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Keeping A Garden Record

February 22, 2010

I am an obsessive record keeper — the type who gets out a little notebook every time I buy gas for my car to record odometer reading, gallons bought, price, and MPG. (Don’t ask me why; I’ve never actually done anything with these notebooks!) I also keep meticulous household budget records in an Excel spreadsheet where I track income, spending and savings. I have other spreadsheets for retirement funds, savings accounts, health records, tax records, my mother’s financial records, etc., etc., etc.  The administrative assistant in the academic department I used to chair once teased that I’d never met a problem that couldn’t be solved with a spreadsheet.

So it’s probably not a surprise that, once my garden reached a certain size, I wanted to keep a systematic record of what was in bloom when, or that I used a spreadsheet to create that record.

Garden record screenshot

I’m not using a spreadsheet for my garden record because I want to do mathematical calculations; I just find its grid structure convenient. At the beginning of the gardening season, I pick one day of the week (Sunday, say, or Monday) when I will record what’s in bloom, and then I set up my spreadsheet with each row representing one week. Each column represents a flower bed or area of the garden, so that each cell shows what was in bloom in that particular garden area on that particular date. The use of color in the spreadsheet is an extra bit of obsessiveness on my part – each plant is listed using (roughly) the color of its blooms. So a glance at the spreadsheet shows me not only how much was in bloom at any given point in the garden season and what was in bloom, but also what colors predominated. In the image above, you can see that, during the weeks of June 28 and July 5, blues dominated on the Back Slope and in the Blue and Yellow Border, but that pinks, lavenders, and whites were the predominant colors in the Circular Bed, the Front Border, and the Deck Border.

As we scroll down a few weeks in the image below, you can see a much stronger presence of yellows in the garden, except in the Deck Border, which is primarily pink throughout the season. You can also see that there are many more plants in bloom by late July, especially in the Blue and Yellow Border, with the result that only one week can fit on the screen at a time.Garden Record Spreadsheet - screenshot

I began my Garden Record spreadsheet in 2003, the year I completed the Deck Border. It now has 8 pages, one for each year from 2003 to 2009 and an extra page for garden notes. The notes page is a place to record all those ideas and things to do for next year that I always think I’m going to remember but almost never do. The notes page has columns for each of the same garden areas as the bloom pages, plus a column for general notes (like how many cubic yards of compost or mulch I should have delivered next year). When the gardening season begins here in April, I’ll be able to look at my 2010 notes to remind myself of special tasks that need to be taken care of.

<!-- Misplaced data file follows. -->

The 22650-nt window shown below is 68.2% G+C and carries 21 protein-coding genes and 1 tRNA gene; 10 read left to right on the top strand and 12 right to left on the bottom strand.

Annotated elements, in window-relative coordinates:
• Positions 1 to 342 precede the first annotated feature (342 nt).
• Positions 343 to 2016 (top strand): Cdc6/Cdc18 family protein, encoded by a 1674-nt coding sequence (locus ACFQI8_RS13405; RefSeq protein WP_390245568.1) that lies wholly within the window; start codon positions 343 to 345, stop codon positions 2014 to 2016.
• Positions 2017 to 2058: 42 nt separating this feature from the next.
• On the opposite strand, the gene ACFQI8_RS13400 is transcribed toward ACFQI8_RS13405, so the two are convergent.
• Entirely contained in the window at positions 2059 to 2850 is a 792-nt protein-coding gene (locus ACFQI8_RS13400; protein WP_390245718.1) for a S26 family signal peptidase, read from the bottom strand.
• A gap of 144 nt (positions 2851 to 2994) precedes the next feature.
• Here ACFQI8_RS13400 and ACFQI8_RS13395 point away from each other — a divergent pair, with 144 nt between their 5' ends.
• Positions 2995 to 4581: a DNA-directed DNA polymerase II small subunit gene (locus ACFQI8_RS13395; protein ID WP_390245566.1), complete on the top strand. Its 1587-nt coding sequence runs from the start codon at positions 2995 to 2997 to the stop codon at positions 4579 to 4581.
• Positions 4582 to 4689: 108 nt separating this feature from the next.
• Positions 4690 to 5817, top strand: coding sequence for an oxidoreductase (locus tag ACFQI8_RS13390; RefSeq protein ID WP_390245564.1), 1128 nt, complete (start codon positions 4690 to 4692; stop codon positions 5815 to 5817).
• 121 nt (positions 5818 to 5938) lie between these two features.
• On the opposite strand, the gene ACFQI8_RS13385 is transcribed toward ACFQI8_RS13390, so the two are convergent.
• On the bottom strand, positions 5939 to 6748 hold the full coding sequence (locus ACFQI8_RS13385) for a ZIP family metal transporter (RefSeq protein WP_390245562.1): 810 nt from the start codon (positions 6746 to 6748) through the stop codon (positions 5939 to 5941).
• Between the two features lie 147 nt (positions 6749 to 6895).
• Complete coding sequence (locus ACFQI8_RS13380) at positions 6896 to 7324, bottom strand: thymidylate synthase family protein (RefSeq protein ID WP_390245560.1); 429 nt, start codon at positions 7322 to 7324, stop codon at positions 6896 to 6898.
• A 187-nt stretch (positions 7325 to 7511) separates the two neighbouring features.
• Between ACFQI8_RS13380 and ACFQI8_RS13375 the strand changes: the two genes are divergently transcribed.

Garden record notes page - screenshot Keeping this kind of garden record isn’t as complicated as it looks. It’s fun to have a set day each week to walk around the garden and record what’s in bloom. I don’t actually retype the list of blooms each week. At the beginning of the season, I copy last year’s page, then change the dates. Each week, I can then revise the record from last year to add new blooms and remove any not in bloom.

I love having this comprehensive record of my garden. When I can’t remember what the variety of a particular plant is, the answer is here. When I think, “Things seem to be blooming earlier than in previous years,” I can look to see if that impression is correct. Do you keep a garden record? If so, what kind of record-keeping strategy do you use?

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42 Comments leave one →
  1. Sylvia (England) permalink
    February 22, 2010 8:38 am

    Brilliant, I love this record. Not sure if I could keep it up each week but it appeals to me. Possibly because I am used to using excel for notes as well as calculations. I think it works better than my current garden diary in Word – I think I will be changing very soon!

    Thank you Sylvia

  2. February 22, 2010 9:06 am

    Jean, I have been keeping my garden journal in Word/and paper. But I like this method, everything is on one page, so very easy to see where there is gaps in flowering. I am not that familar with Excel, but I think I will try!

  3. February 22, 2010 10:52 am

    Wow, I’m an Accountant and still don’t come close to being that organized! I like the concept of keeping a Garden Record however, and so I will follow your examle when I format my Garden Log using an excel spreadsheet. Thanks for sharing!

  4. February 22, 2010 11:06 am

    I also have a spreadsheet, some drawings, and a notebook, as well as some drawings. I like to keep track of everything too!

  5. February 22, 2010 11:12 am

    Oops, should have proofread my post before hitting submit, but you get the idea. 😉

  6. Elephant's Eye permalink
    February 22, 2010 2:48 pm

    I use folders to organise the photos. A folder for each named part of the garden – divided into seasons then months. And only then into years if there are masses of photos. That way I can see how my garden grows. So we photographed four lovely fat buds on the Kniphofia – first we’ve had. And a day at almost 40C, and 2 buds are COOKED. But I’ve got a photo!